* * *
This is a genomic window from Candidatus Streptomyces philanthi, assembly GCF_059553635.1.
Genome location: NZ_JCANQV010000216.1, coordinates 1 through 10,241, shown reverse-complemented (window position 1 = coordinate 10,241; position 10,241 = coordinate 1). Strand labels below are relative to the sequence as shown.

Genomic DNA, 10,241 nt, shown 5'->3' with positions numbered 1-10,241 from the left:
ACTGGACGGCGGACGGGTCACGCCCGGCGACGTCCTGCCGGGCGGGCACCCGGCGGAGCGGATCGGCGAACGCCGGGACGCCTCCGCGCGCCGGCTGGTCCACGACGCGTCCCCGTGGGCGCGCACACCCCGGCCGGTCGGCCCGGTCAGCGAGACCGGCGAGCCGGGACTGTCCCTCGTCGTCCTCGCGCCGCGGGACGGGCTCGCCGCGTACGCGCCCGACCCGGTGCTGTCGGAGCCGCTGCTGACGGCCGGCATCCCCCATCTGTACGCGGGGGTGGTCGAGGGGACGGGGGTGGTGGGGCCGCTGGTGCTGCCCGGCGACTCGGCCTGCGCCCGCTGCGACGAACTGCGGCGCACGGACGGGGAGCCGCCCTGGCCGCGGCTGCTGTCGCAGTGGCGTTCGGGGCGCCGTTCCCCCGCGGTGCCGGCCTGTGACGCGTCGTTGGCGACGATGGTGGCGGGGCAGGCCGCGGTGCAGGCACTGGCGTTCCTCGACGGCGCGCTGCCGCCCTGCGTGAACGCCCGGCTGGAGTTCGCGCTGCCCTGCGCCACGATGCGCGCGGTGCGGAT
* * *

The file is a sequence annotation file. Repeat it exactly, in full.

This is a genomic window from Candidatus Streptomyces philanthi, assembly GCF_059553635.1.
Genome location: NZ_JCANQV010000216.1, coordinates 1 through 10,241, shown reverse-complemented (window position 1 = coordinate 10,241; position 10,241 = coordinate 1). Strand labels below are relative to the sequence as shown.

Genomic DNA, 10,241 nt, shown 5'->3' with positions numbered 1-10,241 from the left:
ACTGGACGGCGGACGGGTCACGCCCGGCGACGTCCTGCCGGGCGGGCACCCGGCGGAGCGGATCGGCGAACGCCGGGACGCCTCCGCGCGCCGGCTGGTCCACGACGCGTCCCCGTGGGCGCGCACACCCCGGCCGGTCGGCCCGGTCAGCGAGACCGGCGAGCCGGGACTGTCCCTCGTCGTCCTCGCGCCGCGGGACGGGCTCGCCGCGTACGCGCCCGACCCGGTGCTGTCGGAGCCGCTGCTGACGGCCGGCATCCCCCATCTGTACGCGGGGGTGGTCGAGGGGACGGGGGTGGTGGGGCCGCTGGTGCTGCCCGGCGACTCGGCCTGCGCCCGCTGCGACGAACTGCGGCGCACGGACGGGGAGCCGCCCTGGCCGCGGCTGCTGTCGCAGTGGCGTTCGGGGCGCCGTTCCCCCGCGGTGCCGGCCTGTGACGCGTCGTTGGCGACGATGGTGGCGGGGCAGGCCGCGGTGCAGGCACTGGCGTTCCTCGACGGCGCGCTGCCGCCCTGCGTGAACGCCCGGCTGGAGTTCGCGCTGCCCTGCGCCACGATGCGCGCGGTGCGGAT